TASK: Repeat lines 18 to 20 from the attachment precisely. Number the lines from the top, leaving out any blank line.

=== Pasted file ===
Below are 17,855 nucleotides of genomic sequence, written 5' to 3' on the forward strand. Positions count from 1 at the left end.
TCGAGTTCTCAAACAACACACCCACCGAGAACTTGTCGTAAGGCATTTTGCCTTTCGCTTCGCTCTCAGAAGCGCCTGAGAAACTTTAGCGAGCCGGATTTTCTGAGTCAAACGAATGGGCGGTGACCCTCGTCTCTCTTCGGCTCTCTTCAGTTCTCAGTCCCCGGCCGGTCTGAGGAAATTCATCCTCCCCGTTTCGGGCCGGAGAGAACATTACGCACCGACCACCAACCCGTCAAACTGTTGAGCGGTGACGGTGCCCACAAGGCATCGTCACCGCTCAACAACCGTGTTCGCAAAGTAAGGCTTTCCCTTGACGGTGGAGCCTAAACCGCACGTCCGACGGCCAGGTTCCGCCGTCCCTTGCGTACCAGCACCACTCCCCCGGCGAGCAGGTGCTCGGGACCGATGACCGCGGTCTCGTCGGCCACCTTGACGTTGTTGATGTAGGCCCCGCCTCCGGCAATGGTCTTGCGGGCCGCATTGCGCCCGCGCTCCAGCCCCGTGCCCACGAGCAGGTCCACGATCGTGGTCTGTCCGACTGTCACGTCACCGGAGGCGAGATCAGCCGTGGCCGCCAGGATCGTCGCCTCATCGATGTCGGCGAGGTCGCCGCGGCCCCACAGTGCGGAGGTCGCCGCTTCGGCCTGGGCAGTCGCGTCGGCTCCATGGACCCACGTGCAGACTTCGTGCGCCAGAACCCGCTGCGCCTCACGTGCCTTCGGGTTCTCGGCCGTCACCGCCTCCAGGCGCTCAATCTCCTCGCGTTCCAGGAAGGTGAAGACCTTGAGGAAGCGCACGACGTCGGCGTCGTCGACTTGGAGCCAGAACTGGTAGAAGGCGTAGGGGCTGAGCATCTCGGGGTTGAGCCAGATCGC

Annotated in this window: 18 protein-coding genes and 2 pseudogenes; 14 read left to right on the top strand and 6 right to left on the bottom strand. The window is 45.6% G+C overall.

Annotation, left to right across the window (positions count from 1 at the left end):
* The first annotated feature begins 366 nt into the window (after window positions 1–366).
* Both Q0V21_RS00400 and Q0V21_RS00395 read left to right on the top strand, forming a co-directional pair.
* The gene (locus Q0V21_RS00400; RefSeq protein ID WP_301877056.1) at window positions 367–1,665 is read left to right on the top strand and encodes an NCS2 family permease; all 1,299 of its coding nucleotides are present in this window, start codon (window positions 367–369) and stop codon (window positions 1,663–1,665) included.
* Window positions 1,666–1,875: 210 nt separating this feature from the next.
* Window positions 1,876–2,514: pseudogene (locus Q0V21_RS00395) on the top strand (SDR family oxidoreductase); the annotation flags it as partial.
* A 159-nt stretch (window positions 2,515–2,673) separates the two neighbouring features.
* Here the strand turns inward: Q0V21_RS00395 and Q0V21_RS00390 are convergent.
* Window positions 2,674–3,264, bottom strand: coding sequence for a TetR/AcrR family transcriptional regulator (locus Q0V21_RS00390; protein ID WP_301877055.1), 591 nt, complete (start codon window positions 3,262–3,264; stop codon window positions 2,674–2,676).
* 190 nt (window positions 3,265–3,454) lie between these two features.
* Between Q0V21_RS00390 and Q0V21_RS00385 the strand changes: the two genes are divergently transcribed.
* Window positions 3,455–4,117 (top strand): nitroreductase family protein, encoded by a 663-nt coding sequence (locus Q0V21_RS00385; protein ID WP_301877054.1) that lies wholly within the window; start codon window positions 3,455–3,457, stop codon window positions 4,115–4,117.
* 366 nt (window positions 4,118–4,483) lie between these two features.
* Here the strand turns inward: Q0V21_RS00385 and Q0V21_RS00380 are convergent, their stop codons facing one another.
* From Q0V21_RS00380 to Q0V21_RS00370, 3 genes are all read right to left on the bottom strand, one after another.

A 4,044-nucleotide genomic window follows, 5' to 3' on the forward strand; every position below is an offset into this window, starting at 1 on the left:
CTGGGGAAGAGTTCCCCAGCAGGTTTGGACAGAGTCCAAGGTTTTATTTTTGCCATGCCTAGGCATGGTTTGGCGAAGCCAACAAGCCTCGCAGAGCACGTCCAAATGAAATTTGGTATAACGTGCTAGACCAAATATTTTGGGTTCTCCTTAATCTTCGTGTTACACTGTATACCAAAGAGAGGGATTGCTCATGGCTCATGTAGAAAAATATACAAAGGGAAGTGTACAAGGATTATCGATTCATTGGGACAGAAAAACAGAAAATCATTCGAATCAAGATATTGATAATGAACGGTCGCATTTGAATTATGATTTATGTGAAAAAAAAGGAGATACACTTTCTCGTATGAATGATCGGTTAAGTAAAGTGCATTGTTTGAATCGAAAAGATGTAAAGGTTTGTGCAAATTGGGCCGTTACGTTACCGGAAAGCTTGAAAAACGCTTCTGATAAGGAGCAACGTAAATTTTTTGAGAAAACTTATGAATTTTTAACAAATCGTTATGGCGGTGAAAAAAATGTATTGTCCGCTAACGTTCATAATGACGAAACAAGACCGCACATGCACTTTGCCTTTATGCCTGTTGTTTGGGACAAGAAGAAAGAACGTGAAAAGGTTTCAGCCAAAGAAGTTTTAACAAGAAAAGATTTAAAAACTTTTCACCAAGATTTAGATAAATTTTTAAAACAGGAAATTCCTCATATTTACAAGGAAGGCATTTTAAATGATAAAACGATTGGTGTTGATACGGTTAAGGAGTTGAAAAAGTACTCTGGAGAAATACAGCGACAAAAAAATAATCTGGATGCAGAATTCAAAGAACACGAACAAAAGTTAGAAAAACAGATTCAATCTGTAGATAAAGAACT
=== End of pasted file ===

* From Q0V21_RS00380 to Q0V21_RS00370, 3 genes are all read right to left on the bottom strand, one after another.

A 4,044-nucleotide genomic window follows, 5' to 3' on the forward strand; every position below is an offset into this window, starting at 1 on the left:
CTGGGGAAGAGTTCCCCAGCAGGTTTGGACAGAGTCCAAGGTTTTATTTTTGCCATGCCTAGGCATGGTTTGGCGAAGCCAACAAGCCTCGCAGAGCACGTCCAAATGAAATTTGGTATAACGTGCTAGACCAAATATTTTGGGTTCTCCTTAATCTTCGTGTTACACTGTATACCAAAGAGAGGGATTGCTCATGGCTCATGTAGAAAAATATACAAAGGGAAGTGTACAAGGATTATCGATTCATTGGGACAGAAAAACAGAAAATCATTCGAATCAAGATATTGATAATGAACGGTCGCATTTGAATTATGATTTATGTGAAAAAAAAGGAGATACACTTTCTCGTATGAATGATCGGTTAAGTAAAGTGCATTGTTTGAATCGAAAAGATGTAAAGGTTTGTGCAAATTGGGCCGTTACGTTACCGGAAAGCTTGAAAAACGCTTCTGATAAGGAGCAACGTAAATTTTTTGAGAAAACTTATGAATTTTTAACAAATCGTTATGGCGGTGAAAAAAATGTATTGTCCGCTAACGTTCATAATGACGAAACAAGACCGCACATGCACTTTGCCTTTATGCCTGTTGTTTGGGACAAGAAGAAAGAACGTGAAAAGGTTTCAGCCAAAGAAGTTTTAACAAGAAAAGATTTAAAAACTTTTCACCAAGATTTAGATAAATTTTTAAAACAGGAAATTCCTCATATTTACAAGGAAGGCATTTTAAATGATAAAACGATTGGTGTTGATACGGTTAAGGAGTTGAAAAAGTACTCTGGAGAAATACAGCGACAAAAAAATAATCTGGATGCAGAATTCAAAGAACACGAACAAAAGTTAGAAAAACAGATTCAATCTGTAGATAAAGAACT